JW: Yes. It’s just not a sustainable mathematical equation in any way, shape or form. Technically, the dollar has already been defaulted upon, to some degree, and revalued. Since there’s 10 times the money in circulation than in 2002, in real terms a dollar is worth one tenth of what it was then. All the rhetoric coming out of Washington and Wall Street is designed to make us overlook that simple fact. Never mind the economic systems in which this is happening. Such an exponential growth increase in one variable in any equation—be it physics, biology, astronomy—would represent an unsustainable force. Nature automatically seeks equilibrium and, at some point, some force or counter-opposing events to balance it. That hasn’t happened yet, and that’s what is inevitable. All human systems, including economics, are based on and reflect the laws of nature. We can delude ourselves with our language and our formulas and our currencies and our mathematical interpretations into believing this or perpetuating the imbalance. But at some point, it must give in; it must give way.
TGR: Your formula about the quantity of gold being less than the quantity of dollars being produced is intriguing. If this is true and in essence we see the price of gold go up rapidly because the dollar goes up so rapidly, why not just put all of your gold investment in the physical form? In other words, given the potential inflation because of so many dollars being generated, why invest in the equities?
JW: A couple of reasons. For one thing, as physical bullion’s safe-haven value increases, it’s going to be subject to a herd mentality and to overpricing somewhere along the way. The only way to get through this entire crisis is for one of two things to happen. At some point either the system enforces its rebalancing nature on us or somebody in the whole human resource equation says, “Okay, that’s enough; we’re in deep trouble, we need to change everything, and we either do it ourselves or it’s going to be forced on us.” The longer we wait, the tougher it’s going to be.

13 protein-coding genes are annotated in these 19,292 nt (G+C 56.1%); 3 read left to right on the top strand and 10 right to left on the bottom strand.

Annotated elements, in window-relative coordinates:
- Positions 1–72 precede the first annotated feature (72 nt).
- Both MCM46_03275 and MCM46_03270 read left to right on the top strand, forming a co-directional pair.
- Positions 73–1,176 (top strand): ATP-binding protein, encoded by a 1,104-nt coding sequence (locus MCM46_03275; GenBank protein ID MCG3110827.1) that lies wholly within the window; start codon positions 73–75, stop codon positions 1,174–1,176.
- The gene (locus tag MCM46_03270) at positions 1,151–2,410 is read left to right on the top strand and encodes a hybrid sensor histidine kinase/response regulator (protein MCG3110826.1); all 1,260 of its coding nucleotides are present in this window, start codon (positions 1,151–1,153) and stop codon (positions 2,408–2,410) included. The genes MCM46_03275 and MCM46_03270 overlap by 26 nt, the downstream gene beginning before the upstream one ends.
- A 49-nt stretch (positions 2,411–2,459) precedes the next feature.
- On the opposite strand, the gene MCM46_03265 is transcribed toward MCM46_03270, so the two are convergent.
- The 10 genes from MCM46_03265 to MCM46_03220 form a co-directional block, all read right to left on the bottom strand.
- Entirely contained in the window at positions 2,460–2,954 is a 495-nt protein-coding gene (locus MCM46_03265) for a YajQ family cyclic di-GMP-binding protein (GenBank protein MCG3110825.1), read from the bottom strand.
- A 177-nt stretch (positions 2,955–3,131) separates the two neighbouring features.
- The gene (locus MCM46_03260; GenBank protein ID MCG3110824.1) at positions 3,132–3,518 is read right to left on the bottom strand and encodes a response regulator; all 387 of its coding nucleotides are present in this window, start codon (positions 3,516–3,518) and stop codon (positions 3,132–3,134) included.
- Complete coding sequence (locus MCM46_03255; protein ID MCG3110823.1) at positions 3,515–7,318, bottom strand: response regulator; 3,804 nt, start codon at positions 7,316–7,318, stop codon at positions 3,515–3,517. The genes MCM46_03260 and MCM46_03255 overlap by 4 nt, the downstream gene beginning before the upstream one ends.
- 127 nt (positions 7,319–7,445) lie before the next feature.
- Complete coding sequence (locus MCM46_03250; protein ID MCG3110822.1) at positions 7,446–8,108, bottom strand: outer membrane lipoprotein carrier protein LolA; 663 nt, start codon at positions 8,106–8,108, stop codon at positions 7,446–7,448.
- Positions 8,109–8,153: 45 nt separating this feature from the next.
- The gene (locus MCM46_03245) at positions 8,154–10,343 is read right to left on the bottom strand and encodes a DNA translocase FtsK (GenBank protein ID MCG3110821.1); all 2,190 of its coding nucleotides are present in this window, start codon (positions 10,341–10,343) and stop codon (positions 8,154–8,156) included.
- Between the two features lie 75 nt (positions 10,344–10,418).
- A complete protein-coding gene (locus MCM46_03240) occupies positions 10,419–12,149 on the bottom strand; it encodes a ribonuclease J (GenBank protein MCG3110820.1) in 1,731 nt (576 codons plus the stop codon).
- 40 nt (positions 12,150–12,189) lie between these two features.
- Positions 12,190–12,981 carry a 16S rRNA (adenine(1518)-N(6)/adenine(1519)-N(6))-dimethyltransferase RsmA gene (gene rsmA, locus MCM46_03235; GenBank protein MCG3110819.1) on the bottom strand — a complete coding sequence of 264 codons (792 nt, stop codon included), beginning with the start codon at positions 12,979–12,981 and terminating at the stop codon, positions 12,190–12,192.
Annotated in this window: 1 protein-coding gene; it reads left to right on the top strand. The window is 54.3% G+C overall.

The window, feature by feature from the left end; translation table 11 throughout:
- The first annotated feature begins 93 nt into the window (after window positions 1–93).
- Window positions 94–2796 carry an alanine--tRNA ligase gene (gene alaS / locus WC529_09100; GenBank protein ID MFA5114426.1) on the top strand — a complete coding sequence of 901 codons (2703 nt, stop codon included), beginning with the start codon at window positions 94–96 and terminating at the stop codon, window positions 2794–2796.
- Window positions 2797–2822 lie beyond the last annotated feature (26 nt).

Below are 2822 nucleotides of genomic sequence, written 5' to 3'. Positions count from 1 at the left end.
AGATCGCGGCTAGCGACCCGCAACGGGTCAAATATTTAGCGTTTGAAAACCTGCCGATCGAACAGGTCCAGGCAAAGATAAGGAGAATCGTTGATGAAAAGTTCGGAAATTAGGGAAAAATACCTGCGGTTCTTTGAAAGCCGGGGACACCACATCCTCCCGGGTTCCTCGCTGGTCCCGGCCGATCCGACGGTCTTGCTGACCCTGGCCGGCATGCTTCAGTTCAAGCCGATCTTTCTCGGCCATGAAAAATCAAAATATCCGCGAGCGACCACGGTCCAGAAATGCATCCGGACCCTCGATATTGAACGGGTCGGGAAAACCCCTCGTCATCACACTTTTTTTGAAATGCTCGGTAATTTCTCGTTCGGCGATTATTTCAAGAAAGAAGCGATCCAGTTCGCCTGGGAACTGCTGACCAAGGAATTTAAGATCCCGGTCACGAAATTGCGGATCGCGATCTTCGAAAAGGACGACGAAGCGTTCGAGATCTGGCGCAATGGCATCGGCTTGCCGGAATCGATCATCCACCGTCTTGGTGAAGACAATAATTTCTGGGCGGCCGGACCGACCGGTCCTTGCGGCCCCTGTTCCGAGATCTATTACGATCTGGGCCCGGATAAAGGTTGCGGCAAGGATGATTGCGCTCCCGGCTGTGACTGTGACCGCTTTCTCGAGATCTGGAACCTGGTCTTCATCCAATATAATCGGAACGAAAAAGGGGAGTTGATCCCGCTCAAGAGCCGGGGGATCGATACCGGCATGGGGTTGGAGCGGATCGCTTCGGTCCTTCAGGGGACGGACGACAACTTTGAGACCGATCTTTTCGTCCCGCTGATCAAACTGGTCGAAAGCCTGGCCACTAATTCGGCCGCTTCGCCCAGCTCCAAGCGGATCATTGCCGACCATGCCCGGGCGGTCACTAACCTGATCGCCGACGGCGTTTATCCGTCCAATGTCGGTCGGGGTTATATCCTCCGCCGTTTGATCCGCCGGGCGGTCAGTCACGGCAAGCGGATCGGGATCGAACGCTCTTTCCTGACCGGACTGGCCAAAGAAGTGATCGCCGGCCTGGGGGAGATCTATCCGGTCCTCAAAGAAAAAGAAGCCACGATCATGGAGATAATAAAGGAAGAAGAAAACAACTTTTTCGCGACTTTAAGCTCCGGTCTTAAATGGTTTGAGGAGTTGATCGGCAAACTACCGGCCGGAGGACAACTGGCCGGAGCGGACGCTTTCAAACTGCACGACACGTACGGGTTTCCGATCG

In addition, there’s no real return on investment in physical gold. You can protect yourself from inflationary forces of currency expansion by putting your money in gold, and sure, as the price of gold rises, you can trade it in for an increased number of dollars. Either way, gold’s relative value remains stable because its purchasing power doesn’t really change. So gold is a store of the value of the purchasing power that is being eroded in currencies, but not an appreciation of value. It’s not leveraging the price of gold so that there’s a return on investment that would be provided, on the most minimalized basis, through senior producers on the maximum end of the scale with the coincident level of risk, the junior explorers.
TGR: So given all that’s happening around the world, and particularly in the U.S., you say that gold equities represent both the best defensive and ROI investments we can make in the next year or two.
JW: The only defense.
Publisher of the Midas Letter, James West has devoted 20 years to helping small companies in the resource sector—helping them raise money, further their projects, build their identities and get their stories in front of investors on the lookout for quality investments with excellent returns.
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-- Posted Wednesday, 18 February 2009 | Digg This Article | Source: GoldSeek.com